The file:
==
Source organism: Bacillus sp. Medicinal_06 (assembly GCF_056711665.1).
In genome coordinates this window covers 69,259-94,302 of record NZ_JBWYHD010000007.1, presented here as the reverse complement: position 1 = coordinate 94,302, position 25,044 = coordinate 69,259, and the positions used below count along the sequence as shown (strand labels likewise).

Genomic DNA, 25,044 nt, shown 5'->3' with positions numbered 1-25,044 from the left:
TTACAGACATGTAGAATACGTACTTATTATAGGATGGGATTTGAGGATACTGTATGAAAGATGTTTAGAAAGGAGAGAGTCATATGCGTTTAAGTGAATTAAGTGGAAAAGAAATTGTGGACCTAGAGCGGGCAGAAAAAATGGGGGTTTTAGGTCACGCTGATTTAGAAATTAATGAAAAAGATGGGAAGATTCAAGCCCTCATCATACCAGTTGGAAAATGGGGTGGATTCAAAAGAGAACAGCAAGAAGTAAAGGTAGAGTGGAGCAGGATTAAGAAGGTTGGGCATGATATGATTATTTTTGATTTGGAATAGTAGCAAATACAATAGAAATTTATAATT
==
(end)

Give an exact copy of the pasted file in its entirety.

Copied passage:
Source organism: Bacillus sp. Medicinal_06 (assembly GCF_056711665.1).
In genome coordinates this window covers 69,259-94,302 of record NZ_JBWYHD010000007.1, presented here as the reverse complement: position 1 = coordinate 94,302, position 25,044 = coordinate 69,259, and the positions used below count along the sequence as shown (strand labels likewise).

Genomic DNA, 25,044 nt, shown 5'->3' with positions numbered 1-25,044 from the left:
TTACAGACATGTAGAATACGTACTTATTATAGGATGGGATTTGAGGATACTGTATGAAAGATGTTTAGAAAGGAGAGAGTCATATGCGTTTAAGTGAATTAAGTGGAAAAGAAATTGTGGACCTAGAGCGGGCAGAAAAAATGGGGGTTTTAGGTCACGCTGATTTAGAAATTAATGAAAAAGATGGGAAGATTCAAGCCCTCATCATACCAGTTGGAAAATGGGGTGGATTCAAAAGAGAACAGCAAGAAGTAAAGGTAGAGTGGAGCAGGATTAAGAAGGTTGGGCATGATATGATTATTTTTGATTTGGAATAGTAGCAAATACAATAGAAATTTATAATT